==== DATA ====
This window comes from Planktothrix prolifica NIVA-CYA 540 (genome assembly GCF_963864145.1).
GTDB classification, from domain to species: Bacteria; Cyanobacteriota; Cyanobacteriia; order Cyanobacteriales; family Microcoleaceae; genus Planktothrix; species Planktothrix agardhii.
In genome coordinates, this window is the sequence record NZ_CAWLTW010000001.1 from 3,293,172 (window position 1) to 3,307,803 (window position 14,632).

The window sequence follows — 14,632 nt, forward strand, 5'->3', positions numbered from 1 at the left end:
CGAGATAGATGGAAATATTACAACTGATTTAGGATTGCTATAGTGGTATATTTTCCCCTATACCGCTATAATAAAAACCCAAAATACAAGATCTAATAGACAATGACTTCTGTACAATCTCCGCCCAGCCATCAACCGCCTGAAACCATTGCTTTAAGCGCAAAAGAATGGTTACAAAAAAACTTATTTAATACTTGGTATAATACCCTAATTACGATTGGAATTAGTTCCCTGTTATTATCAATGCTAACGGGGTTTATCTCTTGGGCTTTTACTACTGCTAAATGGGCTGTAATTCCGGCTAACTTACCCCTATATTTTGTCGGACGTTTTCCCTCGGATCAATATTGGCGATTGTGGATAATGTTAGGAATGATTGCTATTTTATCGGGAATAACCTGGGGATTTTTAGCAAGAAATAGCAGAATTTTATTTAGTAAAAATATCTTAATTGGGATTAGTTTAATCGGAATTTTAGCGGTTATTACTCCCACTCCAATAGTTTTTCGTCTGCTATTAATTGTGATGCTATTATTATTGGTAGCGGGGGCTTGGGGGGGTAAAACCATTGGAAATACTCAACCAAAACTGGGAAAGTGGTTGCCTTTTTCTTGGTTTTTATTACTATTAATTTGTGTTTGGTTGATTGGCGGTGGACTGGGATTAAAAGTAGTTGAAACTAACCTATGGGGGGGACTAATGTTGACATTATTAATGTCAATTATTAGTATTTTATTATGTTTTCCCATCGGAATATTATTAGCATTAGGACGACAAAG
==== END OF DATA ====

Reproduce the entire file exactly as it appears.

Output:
This window comes from Planktothrix prolifica NIVA-CYA 540 (genome assembly GCF_963864145.1).
GTDB classification, from domain to species: Bacteria; Cyanobacteriota; Cyanobacteriia; order Cyanobacteriales; family Microcoleaceae; genus Planktothrix; species Planktothrix agardhii.
In genome coordinates, this window is the sequence record NZ_CAWLTW010000001.1 from 3,293,172 (window position 1) to 3,307,803 (window position 14,632).

The window sequence follows — 14,632 nt, forward strand, 5'->3', positions numbered from 1 at the left end:
CGAGATAGATGGAAATATTACAACTGATTTAGGATTGCTATAGTGGTATATTTTCCCCTATACCGCTATAATAAAAACCCAAAATACAAGATCTAATAGACAATGACTTCTGTACAATCTCCGCCCAGCCATCAACCGCCTGAAACCATTGCTTTAAGCGCAAAAGAATGGTTACAAAAAAACTTATTTAATACTTGGTATAATACCCTAATTACGATTGGAATTAGTTCCCTGTTATTATCAATGCTAACGGGGTTTATCTCTTGGGCTTTTACTACTGCTAAATGGGCTGTAATTCCGGCTAACTTACCCCTATATTTTGTCGGACGTTTTCCCTCGGATCAATATTGGCGATTGTGGATAATGTTAGGAATGATTGCTATTTTATCGGGAATAACCTGGGGATTTTTAGCAAGAAATAGCAGAATTTTATTTAGTAAAAATATCTTAATTGGGATTAGTTTAATCGGAATTTTAGCGGTTATTACTCCCACTCCAATAGTTTTTCGTCTGCTATTAATTGTGATGCTATTATTATTGGTAGCGGGGGCTTGGGGGGGTAAAACCATTGGAAATACTCAACCAAAACTGGGAAAGTGGTTGCCTTTTTCTTGGTTTTTATTACTATTAATTTGTGTTTGGTTGATTGGCGGTGGACTGGGATTAAAAGTAGTTGAAACTAACCTATGGGGGGGACTAATGTTGACATTATTAATGTCAATTATTAGTATTTTATTATGTTTTCCCATCGGAATATTATTAGCATTAGGACGACAAAG